Published here January, 2007.  

Introduction | Book Structure | What We Liked: Ronald's Perspective
What We Liked: Use of Unique Parameters | Downside | Summary | Postscript
Issues & Responses: Introduction | Issues & Responses: What We Liked
Issues & Responses: Downside | Issues & Responses: Summary


As Ronald Cagle observes:

"Once you enter the success continuum, you will want to continue on and on, broader and broader, and higher and higher ...
  • When you started this book, where did you find yourself?
  • Were you at the beginning?
  • Were you somewhere in the middle?
  • Did you assess your capabilities along the way so you could have a baseline for improvement?
  • Did that tell you anything about yourself?
  • Where are you now?
  • Will you continue to assess yourself throughout your career [as you continue to progress]?
No, this is not a test. It is simply an assessment of the book as it applies to you and an assessment of you as you apply to the continuum of project learning."[15]

The hope is that the answer to the last question is affirmative and that you will use the book accordingly. If so, Ronald recommends that you:

  1. "Get the best education and the highest you can get by choosing the best curriculum and the best college available to you
  2. Get the most training you can get by choosing the appropriate seminars and workshops that will provide you with the most information
  3. Get the best experience in the proper order that will allow you to grow to greater and greater heights in your project management performance
  4. Join a professional organization that will provide you with opportunities to network and look for job opportunities as well as extending your training
  5. Get a certification and certificates to enhance your background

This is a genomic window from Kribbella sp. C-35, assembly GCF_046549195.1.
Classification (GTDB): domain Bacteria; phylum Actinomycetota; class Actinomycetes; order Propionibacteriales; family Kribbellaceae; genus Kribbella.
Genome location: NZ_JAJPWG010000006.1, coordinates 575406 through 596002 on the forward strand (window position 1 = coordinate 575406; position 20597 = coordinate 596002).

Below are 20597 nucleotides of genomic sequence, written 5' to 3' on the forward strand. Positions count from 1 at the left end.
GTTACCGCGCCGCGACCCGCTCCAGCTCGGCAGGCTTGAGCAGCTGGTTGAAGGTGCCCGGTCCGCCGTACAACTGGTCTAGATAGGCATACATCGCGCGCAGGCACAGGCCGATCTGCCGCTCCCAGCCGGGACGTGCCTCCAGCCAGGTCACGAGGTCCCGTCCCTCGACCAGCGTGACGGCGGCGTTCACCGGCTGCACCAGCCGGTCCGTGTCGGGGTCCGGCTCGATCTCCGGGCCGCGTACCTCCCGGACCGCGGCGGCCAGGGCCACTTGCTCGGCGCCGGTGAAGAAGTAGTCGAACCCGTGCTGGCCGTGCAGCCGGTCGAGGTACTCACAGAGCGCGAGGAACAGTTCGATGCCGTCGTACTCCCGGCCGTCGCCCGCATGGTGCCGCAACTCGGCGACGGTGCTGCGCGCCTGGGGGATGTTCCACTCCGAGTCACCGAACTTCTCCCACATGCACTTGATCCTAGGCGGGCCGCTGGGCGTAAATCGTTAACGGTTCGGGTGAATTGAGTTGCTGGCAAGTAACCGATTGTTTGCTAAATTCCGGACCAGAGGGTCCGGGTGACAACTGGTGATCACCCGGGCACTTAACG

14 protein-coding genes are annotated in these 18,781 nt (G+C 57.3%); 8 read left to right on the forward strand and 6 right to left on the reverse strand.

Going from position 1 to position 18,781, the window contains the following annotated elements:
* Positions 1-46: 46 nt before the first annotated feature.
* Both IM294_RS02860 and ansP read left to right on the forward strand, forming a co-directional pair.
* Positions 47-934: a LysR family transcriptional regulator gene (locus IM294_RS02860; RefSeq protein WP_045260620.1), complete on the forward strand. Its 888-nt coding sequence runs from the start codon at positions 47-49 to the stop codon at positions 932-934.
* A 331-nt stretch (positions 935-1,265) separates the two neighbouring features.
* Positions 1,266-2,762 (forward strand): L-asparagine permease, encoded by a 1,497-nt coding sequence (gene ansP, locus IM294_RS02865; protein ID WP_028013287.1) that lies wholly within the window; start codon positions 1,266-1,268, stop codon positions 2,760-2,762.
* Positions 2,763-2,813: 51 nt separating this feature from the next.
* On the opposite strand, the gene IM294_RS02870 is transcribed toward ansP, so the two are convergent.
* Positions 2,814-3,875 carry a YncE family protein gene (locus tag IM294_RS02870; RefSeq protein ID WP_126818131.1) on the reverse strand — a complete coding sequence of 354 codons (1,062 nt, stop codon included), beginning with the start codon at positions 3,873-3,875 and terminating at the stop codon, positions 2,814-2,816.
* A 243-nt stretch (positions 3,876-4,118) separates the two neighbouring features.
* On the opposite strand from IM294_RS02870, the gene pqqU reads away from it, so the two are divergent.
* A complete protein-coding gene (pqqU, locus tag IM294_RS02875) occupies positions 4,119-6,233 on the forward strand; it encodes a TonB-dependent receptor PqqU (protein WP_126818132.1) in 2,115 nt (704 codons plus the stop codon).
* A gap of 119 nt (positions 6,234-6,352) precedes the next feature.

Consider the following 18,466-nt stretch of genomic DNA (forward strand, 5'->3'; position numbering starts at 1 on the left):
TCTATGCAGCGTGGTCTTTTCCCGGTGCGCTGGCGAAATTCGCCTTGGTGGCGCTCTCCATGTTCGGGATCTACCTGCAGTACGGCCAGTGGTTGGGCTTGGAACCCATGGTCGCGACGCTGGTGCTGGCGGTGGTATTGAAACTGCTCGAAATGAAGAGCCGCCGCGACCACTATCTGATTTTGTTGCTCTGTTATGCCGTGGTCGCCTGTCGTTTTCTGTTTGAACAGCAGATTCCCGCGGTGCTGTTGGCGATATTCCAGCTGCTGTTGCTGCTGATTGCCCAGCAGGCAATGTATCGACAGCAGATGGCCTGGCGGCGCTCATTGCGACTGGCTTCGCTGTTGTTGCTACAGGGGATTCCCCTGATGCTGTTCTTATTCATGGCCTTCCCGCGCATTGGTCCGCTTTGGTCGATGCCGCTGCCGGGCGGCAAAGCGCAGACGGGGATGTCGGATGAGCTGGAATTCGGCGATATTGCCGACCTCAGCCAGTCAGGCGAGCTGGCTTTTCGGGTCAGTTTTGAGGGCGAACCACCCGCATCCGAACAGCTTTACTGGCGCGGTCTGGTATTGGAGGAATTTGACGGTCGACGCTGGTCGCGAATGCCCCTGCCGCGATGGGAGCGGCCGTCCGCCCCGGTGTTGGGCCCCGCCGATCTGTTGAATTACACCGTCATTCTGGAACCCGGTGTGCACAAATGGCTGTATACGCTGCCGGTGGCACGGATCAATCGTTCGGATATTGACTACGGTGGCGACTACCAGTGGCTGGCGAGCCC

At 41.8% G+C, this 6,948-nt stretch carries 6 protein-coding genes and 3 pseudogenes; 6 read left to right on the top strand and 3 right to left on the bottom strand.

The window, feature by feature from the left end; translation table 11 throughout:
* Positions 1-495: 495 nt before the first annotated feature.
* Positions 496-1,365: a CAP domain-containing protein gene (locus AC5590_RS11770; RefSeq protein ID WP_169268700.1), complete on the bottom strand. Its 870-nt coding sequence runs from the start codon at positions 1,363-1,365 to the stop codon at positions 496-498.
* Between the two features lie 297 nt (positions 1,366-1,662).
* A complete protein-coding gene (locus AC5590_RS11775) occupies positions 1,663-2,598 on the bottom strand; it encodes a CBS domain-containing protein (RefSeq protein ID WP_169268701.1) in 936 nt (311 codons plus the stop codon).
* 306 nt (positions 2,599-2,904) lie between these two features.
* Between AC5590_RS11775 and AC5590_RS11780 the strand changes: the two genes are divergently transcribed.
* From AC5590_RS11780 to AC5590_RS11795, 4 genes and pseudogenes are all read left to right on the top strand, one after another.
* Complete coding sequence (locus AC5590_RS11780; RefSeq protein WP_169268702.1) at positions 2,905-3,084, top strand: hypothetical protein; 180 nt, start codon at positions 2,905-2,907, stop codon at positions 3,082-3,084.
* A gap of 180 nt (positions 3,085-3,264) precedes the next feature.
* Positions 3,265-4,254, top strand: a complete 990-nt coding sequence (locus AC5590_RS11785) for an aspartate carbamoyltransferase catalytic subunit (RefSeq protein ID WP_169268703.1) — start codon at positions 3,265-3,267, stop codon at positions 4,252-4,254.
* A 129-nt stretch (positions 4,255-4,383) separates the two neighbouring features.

6. Keep a positive mental attitude in your education, training, and performance at every level
  7. Constantly strive to perform the best you possibly can for the sake of the project, your company, and yourself and work every job every day of your professional career as if your reputation depends on it - because it most certainly does!"[16]

The book does attempt to provide specific information as well as other sources in support of these recommendations. However, it is in fact very difficult to make the necessary judgment calls as to which education, curriculum, college, seminars, workshops and professional organization to choose. Standards and content vary widely and may or may not be appropriate to your situation. It is particularly difficult when you don't have much background and experience to start with. Therefore, we would recommend starting with item 4 (join an organization) so that you can "network" and get the views of those who have already traveled the route. After all, if you don't like the organization or the people in it you can always leave and join another!

As a final note of interest, Ronald says that it is important to make time to read to keep abreast. In fact he has two stacks of books, those he calls the "Takers" that are convenient in size for taking and reading on trips. The others are "Leavers", those that get left behind. The implication is that the latter may not get read at all. Since Ronald's book is just about 200 pages with a footprint of 6" x 9", that's probably a very good hint for prospective authors who want to make sure that their books are actually read!

R. Max Wideman
Fellow, PMI

Downside  Downside

15. Ibid, p189
16. Ibid, p190
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